The theory behind the vaccines is that mRNA will tell a cell to make a protein that’s used by a certain virus, which would set off an immune response that builds the body’s ability to fend off the actual virus.

“It’s essentially biological software,”…says John Cooke, MD, PhD, medical director of the RNA Therapeutics Program at the Houston Methodist Research Institute.

Yes, it really is that simple to explain. That simplicity is part and parcel of time saved, costs lowered, for the design of production-ready vaccines.

1972 MIT study on target for potential 21st century economic collapse


This Blue Marble in the Milky Way has finite resources

According to a new peer-reviewed scientific report, industrial civilisation is likely to deplete its low-cost mineral resources within the next century, with debilitating impacts for the global economy and key infrastructures within the coming decade.

The study, the 33rd report to the Club of Rome, is authored by Prof Ugo Bardi of the University of Florence’s Earth Sciences Department, and includes contributions from a wide range of senior scientists across relevant disciplines.

Its first report in 1972, The Limits to Growth, was conducted by a scientific team at the Massachusetts Institute for Technology (MIT), and warned that limited availability of natural resources relative to rising costs would undermine continued economic growth by around the second decade of the 21st century…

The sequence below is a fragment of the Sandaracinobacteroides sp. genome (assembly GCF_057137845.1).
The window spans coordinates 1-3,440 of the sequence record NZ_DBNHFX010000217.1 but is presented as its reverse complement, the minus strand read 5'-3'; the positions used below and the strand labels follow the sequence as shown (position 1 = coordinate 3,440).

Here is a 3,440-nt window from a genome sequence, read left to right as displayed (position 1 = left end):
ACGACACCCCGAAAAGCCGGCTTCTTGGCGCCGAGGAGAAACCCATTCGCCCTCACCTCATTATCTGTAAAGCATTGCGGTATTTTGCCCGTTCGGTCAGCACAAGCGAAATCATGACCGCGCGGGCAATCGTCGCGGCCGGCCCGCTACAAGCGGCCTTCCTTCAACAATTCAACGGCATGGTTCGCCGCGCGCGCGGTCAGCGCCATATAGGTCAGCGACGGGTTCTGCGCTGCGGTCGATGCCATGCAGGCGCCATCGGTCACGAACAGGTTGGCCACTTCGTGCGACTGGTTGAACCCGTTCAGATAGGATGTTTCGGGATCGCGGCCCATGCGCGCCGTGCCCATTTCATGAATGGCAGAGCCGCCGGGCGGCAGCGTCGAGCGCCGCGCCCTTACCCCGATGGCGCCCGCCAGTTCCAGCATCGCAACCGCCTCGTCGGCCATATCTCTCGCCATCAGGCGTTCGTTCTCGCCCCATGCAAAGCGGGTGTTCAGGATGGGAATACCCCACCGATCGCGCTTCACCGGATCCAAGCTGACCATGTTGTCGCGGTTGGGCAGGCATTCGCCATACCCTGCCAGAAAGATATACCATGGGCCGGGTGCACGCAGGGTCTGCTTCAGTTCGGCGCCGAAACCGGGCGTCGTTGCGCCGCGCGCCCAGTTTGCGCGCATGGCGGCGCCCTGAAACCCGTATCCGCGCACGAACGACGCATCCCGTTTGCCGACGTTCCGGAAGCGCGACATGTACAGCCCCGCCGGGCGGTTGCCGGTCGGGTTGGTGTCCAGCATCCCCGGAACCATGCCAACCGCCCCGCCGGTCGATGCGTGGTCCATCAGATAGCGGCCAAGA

Although widely ridiculed, recent scientific reviews confirm that the original report’s projections in its ‘base scenario’ remain robust. In 2008, Australia’s federal government scientific research agency CSIRO concluded that The Limits to Growth forecast of potential “global ecological and economic collapse coming up in the middle of the 21st Century” due to convergence of “peak oil, climate change, and food and water security”, is “on-track.” Actual current trends in these areas “resonate strongly with the overshoot and collapse displayed in the book’s ‘business-as-usual scenario.'”

RTFA for more depth to this confirmation. There are multiple sources, newer, more advanced methods available. Not exactly cheerful news from modern economics.

Thanks, Ray Koenig

5 (of 120) Women Photograpers


Consuelo Kanaga, by Annie Mae Merriweather, 1935

A new show opened July 2nd at the Metropolitan Museum of Art continuing recent efforts to reinsert women into the history of photography. Organized by Andrea Nelson and Mia Fineman with Virginia McBride, “The New Woman Behind the Camera” features 120 women photographers working during the 20th century. Its focus is not only Western artists who are already well-known, such as Dorothea Lange and Claude Cahun, but also under-recognized artists from other parts of the world whose work has been influential.

Look at five under-recognized artists included in the Met show, which is slated to travel to the National Gallery of Art in Washington, D.C. after its run in New York.

One of those rare moments when I regret leaving the metropolitan Northeast. Quite rare. But, I don’t travel well, anymore. Too much of that as part of earning a living much of my life. Perhaps someone will produce something in video or print recording the experience of wandering through this show.